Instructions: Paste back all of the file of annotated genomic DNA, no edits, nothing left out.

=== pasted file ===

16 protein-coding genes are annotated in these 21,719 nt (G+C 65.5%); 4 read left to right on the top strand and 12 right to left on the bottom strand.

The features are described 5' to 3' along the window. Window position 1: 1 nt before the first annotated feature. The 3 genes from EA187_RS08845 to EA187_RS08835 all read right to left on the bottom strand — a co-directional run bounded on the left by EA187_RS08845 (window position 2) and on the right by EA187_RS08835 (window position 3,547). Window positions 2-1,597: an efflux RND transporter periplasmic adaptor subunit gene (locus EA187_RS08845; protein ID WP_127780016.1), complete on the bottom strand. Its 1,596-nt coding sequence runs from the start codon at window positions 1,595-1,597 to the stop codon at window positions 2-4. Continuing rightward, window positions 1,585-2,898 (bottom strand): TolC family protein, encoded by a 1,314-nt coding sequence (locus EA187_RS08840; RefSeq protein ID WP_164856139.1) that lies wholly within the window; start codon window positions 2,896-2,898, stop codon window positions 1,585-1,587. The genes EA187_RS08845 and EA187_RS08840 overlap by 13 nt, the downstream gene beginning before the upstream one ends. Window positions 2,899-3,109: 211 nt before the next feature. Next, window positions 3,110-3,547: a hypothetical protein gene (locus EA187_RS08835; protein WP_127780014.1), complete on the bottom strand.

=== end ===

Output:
16 protein-coding genes are annotated in these 21,719 nt (G+C 65.5%); 4 read left to right on the top strand and 12 right to left on the bottom strand.

The features are described 5' to 3' along the window. Window position 1: 1 nt before the first annotated feature. The 3 genes from EA187_RS08845 to EA187_RS08835 all read right to left on the bottom strand — a co-directional run bounded on the left by EA187_RS08845 (window position 2) and on the right by EA187_RS08835 (window position 3,547). Window positions 2-1,597: an efflux RND transporter periplasmic adaptor subunit gene (locus EA187_RS08845; protein ID WP_127780016.1), complete on the bottom strand. Its 1,596-nt coding sequence runs from the start codon at window positions 1,595-1,597 to the stop codon at window positions 2-4. Continuing rightward, window positions 1,585-2,898 (bottom strand): TolC family protein, encoded by a 1,314-nt coding sequence (locus EA187_RS08840; RefSeq protein ID WP_164856139.1) that lies wholly within the window; start codon window positions 2,896-2,898, stop codon window positions 1,585-1,587. The genes EA187_RS08845 and EA187_RS08840 overlap by 13 nt, the downstream gene beginning before the upstream one ends. Window positions 2,899-3,109: 211 nt before the next feature. Next, window positions 3,110-3,547: a hypothetical protein gene (locus EA187_RS08835; protein WP_127780014.1), complete on the bottom strand.